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Identifying the most surprising victims of mass extinction events: an example using Late Ordovician brachiopods.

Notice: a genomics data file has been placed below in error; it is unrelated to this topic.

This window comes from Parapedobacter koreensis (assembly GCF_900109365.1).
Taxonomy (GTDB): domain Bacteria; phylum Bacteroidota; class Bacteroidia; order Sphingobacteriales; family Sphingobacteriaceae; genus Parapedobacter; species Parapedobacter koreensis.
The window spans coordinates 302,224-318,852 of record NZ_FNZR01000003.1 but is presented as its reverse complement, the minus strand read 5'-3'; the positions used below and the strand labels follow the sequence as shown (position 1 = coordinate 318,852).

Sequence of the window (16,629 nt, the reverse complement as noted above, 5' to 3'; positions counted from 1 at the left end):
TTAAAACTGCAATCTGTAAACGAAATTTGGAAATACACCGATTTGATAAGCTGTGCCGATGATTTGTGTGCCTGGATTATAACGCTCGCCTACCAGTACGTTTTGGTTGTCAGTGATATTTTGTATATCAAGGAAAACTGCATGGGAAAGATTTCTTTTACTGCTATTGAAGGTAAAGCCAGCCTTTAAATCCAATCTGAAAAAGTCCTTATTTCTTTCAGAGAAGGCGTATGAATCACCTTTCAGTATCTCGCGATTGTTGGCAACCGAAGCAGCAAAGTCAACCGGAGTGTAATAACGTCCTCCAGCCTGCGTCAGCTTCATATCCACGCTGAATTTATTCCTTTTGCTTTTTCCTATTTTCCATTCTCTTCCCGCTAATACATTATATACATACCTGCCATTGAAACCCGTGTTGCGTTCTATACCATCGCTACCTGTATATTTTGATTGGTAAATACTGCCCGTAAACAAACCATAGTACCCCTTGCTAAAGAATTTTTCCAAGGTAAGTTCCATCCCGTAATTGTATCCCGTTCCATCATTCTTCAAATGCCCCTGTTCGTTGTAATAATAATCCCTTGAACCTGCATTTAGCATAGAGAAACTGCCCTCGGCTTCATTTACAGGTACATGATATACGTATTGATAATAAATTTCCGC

Mass extinction events are recognized by increases in extinction rate and magnitude and, often, by changes in the selectivity of extinction. When considering the selective fingerprint of a particular event, not all taxon extinctions are equally informative: some would be expected even under a 'background' selectivity regime, whereas others would not and thus require special explanation. When evaluating possible drivers for the extinction event, the latter group is of particular interest. Here, we introduce a simple method for identifying these most surprising victims of extinction events by training models on background extinction intervals and using these models to make per-taxon assessments of 'expected' risk during the extinction interval. As an example, we examine brachiopod genus extinctions during the Late Ordovician Mass Extinction and show that extinction of genera in the deep-water 'Foliomena fauna' was particularly unexpected given preceding Late Ordovician extinction patterns.

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